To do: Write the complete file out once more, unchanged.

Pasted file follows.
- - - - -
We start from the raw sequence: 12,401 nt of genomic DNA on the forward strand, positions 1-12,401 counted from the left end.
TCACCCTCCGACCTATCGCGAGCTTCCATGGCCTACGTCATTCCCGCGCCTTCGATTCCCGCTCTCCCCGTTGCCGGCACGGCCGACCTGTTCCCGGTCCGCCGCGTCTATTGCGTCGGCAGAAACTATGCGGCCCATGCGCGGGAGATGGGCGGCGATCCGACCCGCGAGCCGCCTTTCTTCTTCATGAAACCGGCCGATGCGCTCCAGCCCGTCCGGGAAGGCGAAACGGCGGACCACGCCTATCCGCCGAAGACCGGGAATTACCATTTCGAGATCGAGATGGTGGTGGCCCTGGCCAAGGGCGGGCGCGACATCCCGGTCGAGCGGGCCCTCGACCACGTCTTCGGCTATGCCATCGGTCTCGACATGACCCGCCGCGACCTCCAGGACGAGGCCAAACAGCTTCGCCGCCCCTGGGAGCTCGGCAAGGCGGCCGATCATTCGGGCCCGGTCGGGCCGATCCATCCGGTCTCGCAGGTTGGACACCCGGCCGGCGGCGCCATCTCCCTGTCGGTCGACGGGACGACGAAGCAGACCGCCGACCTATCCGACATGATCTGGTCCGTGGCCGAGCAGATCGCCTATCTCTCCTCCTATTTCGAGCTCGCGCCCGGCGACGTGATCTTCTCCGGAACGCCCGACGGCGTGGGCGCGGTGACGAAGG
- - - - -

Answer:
We start from the raw sequence: 12,401 nt of genomic DNA on the forward strand, positions 1-12,401 counted from the left end.
TCACCCTCCGACCTATCGCGAGCTTCCATGGCCTACGTCATTCCCGCGCCTTCGATTCCCGCTCTCCCCGTTGCCGGCACGGCCGACCTGTTCCCGGTCCGCCGCGTCTATTGCGTCGGCAGAAACTATGCGGCCCATGCGCGGGAGATGGGCGGCGATCCGACCCGCGAGCCGCCTTTCTTCTTCATGAAACCGGCCGATGCGCTCCAGCCCGTCCGGGAAGGCGAAACGGCGGACCACGCCTATCCGCCGAAGACCGGGAATTACCATTTCGAGATCGAGATGGTGGTGGCCCTGGCCAAGGGCGGGCGCGACATCCCGGTCGAGCGGGCCCTCGACCACGTCTTCGGCTATGCCATCGGTCTCGACATGACCCGCCGCGACCTCCAGGACGAGGCCAAACAGCTTCGCCGCCCCTGGGAGCTCGGCAAGGCGGCCGATCATTCGGGCCCGGTCGGGCCGATCCATCCGGTCTCGCAGGTTGGACACCCGGCCGGCGGCGCCATCTCCCTGTCGGTCGACGGGACGACGAAGCAGACCGCCGACCTATCCGACATGATCTGGTCCGTGGCCGAGCAGATCGCCTATCTCTCCTCCTATTTCGAGCTCGCGCCCGGCGACGTGATCTTCTCCGGAACGCCCGACGGCGTGGGCGCGGTGACGAAGG